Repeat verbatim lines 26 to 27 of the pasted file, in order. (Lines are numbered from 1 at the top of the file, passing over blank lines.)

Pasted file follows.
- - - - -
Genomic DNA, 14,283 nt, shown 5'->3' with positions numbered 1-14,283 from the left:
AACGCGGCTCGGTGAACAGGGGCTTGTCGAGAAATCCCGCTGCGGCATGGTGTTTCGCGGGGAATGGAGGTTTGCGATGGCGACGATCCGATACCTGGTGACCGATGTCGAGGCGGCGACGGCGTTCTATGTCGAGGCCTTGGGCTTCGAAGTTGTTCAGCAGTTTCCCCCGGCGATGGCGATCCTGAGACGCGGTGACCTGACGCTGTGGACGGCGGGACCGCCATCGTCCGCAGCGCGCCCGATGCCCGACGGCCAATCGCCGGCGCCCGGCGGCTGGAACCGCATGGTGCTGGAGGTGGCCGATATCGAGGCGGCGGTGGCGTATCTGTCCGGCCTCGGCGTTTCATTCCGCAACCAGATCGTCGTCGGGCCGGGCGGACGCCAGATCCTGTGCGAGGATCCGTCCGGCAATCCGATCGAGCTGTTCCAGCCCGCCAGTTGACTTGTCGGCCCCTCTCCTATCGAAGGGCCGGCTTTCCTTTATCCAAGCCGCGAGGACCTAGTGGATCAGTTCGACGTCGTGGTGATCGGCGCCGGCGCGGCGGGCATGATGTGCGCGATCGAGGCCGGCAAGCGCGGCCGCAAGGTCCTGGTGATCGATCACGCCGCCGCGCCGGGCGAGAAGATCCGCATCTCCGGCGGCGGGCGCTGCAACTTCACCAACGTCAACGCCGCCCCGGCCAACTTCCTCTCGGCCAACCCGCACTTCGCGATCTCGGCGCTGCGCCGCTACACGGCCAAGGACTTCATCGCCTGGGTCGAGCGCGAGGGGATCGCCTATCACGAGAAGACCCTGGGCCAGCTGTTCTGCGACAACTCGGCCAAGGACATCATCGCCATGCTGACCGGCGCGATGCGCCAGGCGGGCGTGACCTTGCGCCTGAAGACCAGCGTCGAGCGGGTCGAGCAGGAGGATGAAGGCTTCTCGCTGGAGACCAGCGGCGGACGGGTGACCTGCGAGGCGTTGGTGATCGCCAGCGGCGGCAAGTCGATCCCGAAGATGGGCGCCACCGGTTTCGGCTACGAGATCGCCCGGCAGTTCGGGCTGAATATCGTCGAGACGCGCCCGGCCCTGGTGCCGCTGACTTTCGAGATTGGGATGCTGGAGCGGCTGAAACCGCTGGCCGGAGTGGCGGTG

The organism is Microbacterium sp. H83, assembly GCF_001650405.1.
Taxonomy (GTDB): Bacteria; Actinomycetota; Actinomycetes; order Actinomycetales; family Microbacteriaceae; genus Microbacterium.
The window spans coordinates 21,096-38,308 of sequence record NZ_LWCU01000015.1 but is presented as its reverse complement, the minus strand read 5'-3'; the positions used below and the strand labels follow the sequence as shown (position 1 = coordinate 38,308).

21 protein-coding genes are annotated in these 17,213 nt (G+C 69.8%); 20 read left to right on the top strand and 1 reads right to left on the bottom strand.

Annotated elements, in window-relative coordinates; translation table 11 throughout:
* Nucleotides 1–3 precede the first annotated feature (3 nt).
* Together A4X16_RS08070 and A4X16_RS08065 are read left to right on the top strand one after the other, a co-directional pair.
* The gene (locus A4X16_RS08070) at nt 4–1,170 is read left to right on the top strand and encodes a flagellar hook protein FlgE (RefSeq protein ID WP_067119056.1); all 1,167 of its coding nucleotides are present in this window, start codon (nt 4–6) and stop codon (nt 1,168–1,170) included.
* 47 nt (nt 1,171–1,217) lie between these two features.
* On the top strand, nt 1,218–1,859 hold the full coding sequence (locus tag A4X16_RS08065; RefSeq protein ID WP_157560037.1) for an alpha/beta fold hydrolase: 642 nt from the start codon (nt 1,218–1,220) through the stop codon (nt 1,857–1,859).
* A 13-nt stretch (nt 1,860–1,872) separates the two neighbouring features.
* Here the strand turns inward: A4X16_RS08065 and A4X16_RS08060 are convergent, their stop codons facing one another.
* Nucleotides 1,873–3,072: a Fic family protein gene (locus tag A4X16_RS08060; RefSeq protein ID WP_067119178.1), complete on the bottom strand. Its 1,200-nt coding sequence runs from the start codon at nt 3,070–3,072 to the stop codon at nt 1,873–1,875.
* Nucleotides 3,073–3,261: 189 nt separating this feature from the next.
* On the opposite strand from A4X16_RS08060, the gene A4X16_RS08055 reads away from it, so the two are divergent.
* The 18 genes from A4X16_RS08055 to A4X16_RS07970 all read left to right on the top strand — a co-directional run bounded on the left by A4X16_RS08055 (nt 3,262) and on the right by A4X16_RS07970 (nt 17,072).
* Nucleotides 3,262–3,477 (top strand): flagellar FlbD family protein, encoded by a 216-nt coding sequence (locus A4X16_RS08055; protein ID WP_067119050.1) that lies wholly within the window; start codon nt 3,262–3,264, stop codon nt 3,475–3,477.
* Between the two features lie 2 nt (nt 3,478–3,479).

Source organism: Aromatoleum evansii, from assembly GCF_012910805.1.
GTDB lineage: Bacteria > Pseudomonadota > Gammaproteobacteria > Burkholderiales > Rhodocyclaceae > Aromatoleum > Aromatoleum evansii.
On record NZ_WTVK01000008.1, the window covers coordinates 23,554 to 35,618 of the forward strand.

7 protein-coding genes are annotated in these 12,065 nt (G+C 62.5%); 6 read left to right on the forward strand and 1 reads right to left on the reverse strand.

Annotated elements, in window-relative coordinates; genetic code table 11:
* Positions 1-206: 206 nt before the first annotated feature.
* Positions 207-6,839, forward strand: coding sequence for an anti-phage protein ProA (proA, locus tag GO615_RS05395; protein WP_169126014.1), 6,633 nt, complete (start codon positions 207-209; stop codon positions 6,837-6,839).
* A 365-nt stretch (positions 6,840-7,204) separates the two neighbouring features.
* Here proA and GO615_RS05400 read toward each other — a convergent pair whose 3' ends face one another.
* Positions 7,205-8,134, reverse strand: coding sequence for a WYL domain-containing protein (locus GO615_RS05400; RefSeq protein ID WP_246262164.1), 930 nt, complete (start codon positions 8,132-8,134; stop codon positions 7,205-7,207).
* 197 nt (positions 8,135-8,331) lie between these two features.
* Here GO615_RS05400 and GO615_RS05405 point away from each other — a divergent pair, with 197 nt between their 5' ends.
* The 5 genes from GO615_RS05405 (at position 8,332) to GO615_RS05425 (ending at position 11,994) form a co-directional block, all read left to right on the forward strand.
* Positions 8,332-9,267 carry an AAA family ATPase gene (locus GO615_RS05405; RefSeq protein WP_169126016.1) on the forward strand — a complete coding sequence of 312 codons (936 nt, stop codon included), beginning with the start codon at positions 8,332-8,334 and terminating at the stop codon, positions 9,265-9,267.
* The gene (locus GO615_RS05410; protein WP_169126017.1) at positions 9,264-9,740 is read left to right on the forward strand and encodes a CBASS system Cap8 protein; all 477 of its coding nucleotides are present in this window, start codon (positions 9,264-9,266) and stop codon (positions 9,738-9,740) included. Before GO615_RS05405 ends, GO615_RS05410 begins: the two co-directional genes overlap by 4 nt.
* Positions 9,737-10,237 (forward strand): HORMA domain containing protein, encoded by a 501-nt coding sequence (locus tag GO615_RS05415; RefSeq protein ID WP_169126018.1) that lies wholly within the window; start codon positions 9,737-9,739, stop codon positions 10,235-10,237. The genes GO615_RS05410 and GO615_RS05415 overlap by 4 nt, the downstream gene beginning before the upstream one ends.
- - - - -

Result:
* Positions 1-206: 206 nt before the first annotated feature.
* Positions 207-6,839, forward strand: coding sequence for an anti-phage protein ProA (proA, locus tag GO615_RS05395; protein WP_169126014.1), 6,633 nt, complete (start codon positions 207-209; stop codon positions 6,837-6,839).